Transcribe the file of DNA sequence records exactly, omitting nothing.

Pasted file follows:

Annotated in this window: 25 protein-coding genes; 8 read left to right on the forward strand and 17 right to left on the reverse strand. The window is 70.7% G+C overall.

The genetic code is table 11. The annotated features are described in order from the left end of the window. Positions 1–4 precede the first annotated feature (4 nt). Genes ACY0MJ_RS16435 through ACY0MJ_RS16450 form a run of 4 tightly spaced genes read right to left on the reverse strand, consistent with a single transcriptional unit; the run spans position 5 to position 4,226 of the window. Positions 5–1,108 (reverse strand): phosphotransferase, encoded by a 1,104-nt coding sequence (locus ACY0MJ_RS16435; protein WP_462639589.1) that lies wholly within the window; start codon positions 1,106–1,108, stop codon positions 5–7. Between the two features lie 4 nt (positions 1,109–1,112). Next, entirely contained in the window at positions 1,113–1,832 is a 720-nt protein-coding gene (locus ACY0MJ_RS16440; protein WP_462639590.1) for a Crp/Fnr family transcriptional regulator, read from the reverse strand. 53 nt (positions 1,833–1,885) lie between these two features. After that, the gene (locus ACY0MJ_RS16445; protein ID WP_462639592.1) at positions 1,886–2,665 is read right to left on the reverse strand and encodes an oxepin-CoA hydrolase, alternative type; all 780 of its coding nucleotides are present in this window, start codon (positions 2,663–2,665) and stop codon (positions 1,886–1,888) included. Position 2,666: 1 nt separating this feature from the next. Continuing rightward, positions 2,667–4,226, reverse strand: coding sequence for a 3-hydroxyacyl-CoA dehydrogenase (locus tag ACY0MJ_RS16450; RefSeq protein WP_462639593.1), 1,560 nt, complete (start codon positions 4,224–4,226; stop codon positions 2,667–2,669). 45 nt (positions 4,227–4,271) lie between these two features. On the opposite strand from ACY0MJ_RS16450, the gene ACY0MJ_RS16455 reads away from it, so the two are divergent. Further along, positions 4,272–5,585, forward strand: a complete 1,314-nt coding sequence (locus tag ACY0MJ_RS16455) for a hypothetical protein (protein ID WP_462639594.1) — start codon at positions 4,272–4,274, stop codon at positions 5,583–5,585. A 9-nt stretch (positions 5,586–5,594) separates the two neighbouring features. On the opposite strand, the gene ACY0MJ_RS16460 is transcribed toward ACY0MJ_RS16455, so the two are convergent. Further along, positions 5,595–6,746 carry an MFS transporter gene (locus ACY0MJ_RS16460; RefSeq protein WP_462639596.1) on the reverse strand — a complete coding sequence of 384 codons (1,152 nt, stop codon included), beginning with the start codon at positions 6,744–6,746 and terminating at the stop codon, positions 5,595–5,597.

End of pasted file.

Annotated in this window: 25 protein-coding genes; 8 read left to right on the forward strand and 17 right to left on the reverse strand. The window is 70.7% G+C overall.

The genetic code is table 11. The annotated features are described in order from the left end of the window. Positions 1–4 precede the first annotated feature (4 nt). Genes ACY0MJ_RS16435 through ACY0MJ_RS16450 form a run of 4 tightly spaced genes read right to left on the reverse strand, consistent with a single transcriptional unit; the run spans position 5 to position 4,226 of the window. Positions 5–1,108 (reverse strand): phosphotransferase, encoded by a 1,104-nt coding sequence (locus ACY0MJ_RS16435; protein WP_462639589.1) that lies wholly within the window; start codon positions 1,106–1,108, stop codon positions 5–7. Between the two features lie 4 nt (positions 1,109–1,112). Next, entirely contained in the window at positions 1,113–1,832 is a 720-nt protein-coding gene (locus ACY0MJ_RS16440; protein WP_462639590.1) for a Crp/Fnr family transcriptional regulator, read from the reverse strand. 53 nt (positions 1,833–1,885) lie between these two features. After that, the gene (locus ACY0MJ_RS16445; protein ID WP_462639592.1) at positions 1,886–2,665 is read right to left on the reverse strand and encodes an oxepin-CoA hydrolase, alternative type; all 780 of its coding nucleotides are present in this window, start codon (positions 2,663–2,665) and stop codon (positions 1,886–1,888) included. Position 2,666: 1 nt separating this feature from the next. Continuing rightward, positions 2,667–4,226, reverse strand: coding sequence for a 3-hydroxyacyl-CoA dehydrogenase (locus tag ACY0MJ_RS16450; RefSeq protein WP_462639593.1), 1,560 nt, complete (start codon positions 4,224–4,226; stop codon positions 2,667–2,669). 45 nt (positions 4,227–4,271) lie between these two features. On the opposite strand from ACY0MJ_RS16450, the gene ACY0MJ_RS16455 reads away from it, so the two are divergent. Further along, positions 4,272–5,585, forward strand: a complete 1,314-nt coding sequence (locus tag ACY0MJ_RS16455) for a hypothetical protein (protein ID WP_462639594.1) — start codon at positions 4,272–4,274, stop codon at positions 5,583–5,585. A 9-nt stretch (positions 5,586–5,594) separates the two neighbouring features. On the opposite strand, the gene ACY0MJ_RS16460 is transcribed toward ACY0MJ_RS16455, so the two are convergent. Further along, positions 5,595–6,746 carry an MFS transporter gene (locus ACY0MJ_RS16460; RefSeq protein WP_462639596.1) on the reverse strand — a complete coding sequence of 384 codons (1,152 nt, stop codon included), beginning with the start codon at positions 6,744–6,746 and terminating at the stop codon, positions 5,595–5,597.